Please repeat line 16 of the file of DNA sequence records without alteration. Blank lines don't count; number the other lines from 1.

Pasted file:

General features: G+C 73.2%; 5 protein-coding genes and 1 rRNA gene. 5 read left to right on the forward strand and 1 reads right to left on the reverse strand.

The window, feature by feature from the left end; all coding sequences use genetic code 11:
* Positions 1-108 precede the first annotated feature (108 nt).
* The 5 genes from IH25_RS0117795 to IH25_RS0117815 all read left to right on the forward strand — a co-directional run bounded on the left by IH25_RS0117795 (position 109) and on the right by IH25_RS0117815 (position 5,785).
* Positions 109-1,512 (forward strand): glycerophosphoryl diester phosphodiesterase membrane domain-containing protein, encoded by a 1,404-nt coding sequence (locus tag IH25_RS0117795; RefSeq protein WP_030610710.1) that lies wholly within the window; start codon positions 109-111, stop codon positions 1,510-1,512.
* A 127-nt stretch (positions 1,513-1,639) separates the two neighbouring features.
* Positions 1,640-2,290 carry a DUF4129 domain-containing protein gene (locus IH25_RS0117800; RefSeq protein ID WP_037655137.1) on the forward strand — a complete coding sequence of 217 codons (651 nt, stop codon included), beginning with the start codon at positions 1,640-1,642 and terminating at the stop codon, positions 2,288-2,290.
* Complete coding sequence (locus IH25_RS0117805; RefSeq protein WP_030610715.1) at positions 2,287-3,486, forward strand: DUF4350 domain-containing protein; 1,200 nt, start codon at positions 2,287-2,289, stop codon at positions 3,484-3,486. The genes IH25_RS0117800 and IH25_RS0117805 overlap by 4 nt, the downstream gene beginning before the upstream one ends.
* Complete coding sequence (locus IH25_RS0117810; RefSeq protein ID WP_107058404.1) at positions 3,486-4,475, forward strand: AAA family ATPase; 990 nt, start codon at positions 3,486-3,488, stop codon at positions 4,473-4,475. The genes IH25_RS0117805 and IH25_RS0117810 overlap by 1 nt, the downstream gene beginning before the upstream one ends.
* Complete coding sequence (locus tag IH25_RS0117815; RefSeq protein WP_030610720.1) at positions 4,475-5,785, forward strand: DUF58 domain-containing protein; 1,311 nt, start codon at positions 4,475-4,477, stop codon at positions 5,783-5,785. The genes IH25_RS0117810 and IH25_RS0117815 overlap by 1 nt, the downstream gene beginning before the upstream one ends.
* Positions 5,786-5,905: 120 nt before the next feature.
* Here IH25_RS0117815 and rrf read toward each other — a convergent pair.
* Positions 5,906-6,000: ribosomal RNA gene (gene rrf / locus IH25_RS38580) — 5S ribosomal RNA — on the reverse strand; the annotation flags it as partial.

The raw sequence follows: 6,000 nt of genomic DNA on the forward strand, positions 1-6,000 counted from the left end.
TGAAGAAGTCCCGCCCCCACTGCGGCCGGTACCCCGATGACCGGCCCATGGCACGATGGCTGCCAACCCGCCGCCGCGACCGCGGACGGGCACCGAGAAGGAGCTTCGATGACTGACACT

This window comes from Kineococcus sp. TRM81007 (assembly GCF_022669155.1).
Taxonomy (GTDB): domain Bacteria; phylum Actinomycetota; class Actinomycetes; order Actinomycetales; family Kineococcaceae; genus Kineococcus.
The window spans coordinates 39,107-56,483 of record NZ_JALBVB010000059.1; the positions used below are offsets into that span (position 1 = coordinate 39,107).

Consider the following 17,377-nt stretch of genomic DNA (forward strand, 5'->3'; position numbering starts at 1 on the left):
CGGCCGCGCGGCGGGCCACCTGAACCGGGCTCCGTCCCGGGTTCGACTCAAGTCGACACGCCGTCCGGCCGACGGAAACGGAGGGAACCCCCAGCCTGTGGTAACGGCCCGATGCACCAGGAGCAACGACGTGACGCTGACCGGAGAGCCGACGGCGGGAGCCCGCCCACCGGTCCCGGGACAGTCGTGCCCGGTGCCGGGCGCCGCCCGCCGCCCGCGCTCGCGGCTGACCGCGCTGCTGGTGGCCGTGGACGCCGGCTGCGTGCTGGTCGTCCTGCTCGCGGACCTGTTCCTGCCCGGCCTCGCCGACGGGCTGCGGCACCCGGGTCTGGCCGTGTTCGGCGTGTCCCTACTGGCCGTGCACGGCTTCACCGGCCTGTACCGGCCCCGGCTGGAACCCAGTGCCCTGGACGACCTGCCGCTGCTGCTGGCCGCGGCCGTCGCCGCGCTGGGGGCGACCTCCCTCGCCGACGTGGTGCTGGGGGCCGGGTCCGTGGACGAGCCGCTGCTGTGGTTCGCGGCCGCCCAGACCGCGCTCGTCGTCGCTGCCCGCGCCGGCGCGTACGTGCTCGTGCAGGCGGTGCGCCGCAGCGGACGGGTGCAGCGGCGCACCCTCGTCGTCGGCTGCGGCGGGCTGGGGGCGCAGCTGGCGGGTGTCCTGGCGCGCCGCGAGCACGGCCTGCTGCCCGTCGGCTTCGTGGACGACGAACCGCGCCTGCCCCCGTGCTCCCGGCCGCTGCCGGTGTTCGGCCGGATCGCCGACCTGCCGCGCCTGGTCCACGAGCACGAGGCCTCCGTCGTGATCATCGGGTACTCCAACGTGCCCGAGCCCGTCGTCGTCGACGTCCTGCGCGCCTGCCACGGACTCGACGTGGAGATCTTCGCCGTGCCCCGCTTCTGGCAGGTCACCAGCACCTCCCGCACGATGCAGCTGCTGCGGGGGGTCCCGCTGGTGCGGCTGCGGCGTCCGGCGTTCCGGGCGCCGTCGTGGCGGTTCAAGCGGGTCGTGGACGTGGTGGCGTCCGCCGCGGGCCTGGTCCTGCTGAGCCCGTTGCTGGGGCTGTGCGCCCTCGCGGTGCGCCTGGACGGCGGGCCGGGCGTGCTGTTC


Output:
This window comes from Kineococcus sp. TRM81007 (assembly GCF_022669155.1).